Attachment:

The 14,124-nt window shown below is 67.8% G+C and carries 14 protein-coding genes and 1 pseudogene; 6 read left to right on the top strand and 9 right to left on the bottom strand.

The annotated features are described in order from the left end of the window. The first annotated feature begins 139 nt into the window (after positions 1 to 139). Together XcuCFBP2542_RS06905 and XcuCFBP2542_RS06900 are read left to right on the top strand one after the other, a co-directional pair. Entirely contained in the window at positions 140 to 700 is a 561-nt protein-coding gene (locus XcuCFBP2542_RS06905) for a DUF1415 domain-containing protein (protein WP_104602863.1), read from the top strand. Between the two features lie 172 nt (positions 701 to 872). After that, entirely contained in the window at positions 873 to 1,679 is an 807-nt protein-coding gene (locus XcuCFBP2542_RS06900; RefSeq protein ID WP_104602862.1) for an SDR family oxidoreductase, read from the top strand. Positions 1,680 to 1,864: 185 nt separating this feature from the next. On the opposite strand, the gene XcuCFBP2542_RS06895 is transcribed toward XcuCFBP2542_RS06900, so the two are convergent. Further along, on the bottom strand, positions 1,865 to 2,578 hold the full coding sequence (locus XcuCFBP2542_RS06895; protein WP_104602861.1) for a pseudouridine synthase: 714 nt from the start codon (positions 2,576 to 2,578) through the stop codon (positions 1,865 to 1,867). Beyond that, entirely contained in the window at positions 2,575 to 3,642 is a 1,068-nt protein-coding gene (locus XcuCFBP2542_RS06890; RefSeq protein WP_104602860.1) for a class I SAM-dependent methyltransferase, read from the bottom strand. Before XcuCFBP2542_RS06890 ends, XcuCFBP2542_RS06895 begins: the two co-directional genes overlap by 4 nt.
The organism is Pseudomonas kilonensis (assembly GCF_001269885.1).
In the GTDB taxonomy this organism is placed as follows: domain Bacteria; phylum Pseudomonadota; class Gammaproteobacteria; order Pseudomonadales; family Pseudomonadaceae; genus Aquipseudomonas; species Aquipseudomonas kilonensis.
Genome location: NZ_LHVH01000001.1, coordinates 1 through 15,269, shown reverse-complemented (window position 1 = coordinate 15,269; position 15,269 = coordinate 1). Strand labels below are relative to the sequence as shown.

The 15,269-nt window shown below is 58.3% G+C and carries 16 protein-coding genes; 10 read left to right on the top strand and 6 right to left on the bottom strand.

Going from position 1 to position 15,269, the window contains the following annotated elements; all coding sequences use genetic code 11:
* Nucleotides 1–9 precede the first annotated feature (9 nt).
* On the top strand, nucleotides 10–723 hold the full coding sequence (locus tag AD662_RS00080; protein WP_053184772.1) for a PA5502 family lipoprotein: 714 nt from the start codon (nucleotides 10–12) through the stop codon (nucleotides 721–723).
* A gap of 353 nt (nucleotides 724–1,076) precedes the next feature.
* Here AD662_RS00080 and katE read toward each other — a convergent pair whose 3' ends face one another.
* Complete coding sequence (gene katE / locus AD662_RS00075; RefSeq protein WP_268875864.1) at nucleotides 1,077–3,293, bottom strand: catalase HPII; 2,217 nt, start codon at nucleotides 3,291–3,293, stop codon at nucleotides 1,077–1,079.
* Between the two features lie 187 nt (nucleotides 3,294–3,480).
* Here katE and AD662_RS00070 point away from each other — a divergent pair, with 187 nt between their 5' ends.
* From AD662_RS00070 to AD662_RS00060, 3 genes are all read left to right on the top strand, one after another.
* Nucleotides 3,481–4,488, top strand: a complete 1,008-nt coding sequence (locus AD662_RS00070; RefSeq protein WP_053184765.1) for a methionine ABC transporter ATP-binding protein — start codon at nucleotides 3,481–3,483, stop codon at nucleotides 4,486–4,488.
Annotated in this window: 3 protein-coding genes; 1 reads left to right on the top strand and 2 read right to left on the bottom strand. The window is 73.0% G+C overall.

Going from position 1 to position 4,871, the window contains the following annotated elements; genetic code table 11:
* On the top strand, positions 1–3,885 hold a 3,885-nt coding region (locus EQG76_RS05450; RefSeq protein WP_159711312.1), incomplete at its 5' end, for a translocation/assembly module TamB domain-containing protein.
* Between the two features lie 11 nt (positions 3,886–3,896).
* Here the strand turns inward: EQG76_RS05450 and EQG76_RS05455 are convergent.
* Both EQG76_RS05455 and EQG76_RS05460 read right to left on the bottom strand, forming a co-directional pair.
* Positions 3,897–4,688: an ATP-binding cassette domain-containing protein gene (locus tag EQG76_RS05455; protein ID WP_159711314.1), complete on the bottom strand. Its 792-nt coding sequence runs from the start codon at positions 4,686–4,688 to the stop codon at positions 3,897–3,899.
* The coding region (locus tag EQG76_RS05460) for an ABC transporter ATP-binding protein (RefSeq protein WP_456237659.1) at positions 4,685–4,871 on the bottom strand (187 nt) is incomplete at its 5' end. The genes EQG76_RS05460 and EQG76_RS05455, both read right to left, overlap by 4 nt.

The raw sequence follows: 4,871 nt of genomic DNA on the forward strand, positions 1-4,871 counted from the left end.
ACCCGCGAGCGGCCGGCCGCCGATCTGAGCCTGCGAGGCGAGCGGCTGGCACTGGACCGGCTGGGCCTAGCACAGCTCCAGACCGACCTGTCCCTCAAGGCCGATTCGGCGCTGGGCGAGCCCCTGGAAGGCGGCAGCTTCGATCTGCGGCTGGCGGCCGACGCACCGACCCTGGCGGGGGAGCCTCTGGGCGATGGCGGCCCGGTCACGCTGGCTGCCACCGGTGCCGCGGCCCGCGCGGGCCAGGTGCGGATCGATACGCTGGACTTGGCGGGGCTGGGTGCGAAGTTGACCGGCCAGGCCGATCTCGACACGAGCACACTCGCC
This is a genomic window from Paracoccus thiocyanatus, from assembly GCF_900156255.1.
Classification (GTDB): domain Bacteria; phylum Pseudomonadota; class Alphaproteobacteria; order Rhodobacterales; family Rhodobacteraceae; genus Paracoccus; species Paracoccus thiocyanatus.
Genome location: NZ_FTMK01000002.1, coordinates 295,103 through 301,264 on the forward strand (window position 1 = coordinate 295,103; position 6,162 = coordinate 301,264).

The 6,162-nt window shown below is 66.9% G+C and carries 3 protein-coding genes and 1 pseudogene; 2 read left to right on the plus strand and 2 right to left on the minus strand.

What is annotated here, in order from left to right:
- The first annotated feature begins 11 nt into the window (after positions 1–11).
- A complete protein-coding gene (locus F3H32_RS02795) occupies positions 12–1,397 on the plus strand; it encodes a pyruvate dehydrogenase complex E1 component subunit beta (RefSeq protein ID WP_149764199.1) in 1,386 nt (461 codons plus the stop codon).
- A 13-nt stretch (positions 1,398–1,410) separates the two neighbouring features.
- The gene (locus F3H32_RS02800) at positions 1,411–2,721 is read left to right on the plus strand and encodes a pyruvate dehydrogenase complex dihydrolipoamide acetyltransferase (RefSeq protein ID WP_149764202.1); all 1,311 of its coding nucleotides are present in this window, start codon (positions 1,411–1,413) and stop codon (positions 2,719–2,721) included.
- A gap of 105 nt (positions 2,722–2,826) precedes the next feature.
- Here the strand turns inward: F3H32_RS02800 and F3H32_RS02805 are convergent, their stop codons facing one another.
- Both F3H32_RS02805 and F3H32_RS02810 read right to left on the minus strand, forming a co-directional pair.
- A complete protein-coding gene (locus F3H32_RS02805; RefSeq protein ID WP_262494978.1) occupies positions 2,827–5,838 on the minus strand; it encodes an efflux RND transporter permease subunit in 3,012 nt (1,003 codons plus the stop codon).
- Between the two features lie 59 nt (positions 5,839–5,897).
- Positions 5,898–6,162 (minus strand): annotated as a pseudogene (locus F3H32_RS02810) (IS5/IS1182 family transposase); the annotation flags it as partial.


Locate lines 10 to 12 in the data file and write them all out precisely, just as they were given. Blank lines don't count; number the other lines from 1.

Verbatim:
* A gap of 353 nt (nucleotides 724–1,076) precedes the next feature.
* Here AD662_RS00080 and katE read toward each other — a convergent pair whose 3' ends face one another.
* Complete coding sequence (gene katE / locus AD662_RS00075; RefSeq protein WP_268875864.1) at nucleotides 1,077–3,293, bottom strand: catalase HPII; 2,217 nt, start codon at nucleotides 3,291–3,293, stop codon at nucleotides 1,077–1,079.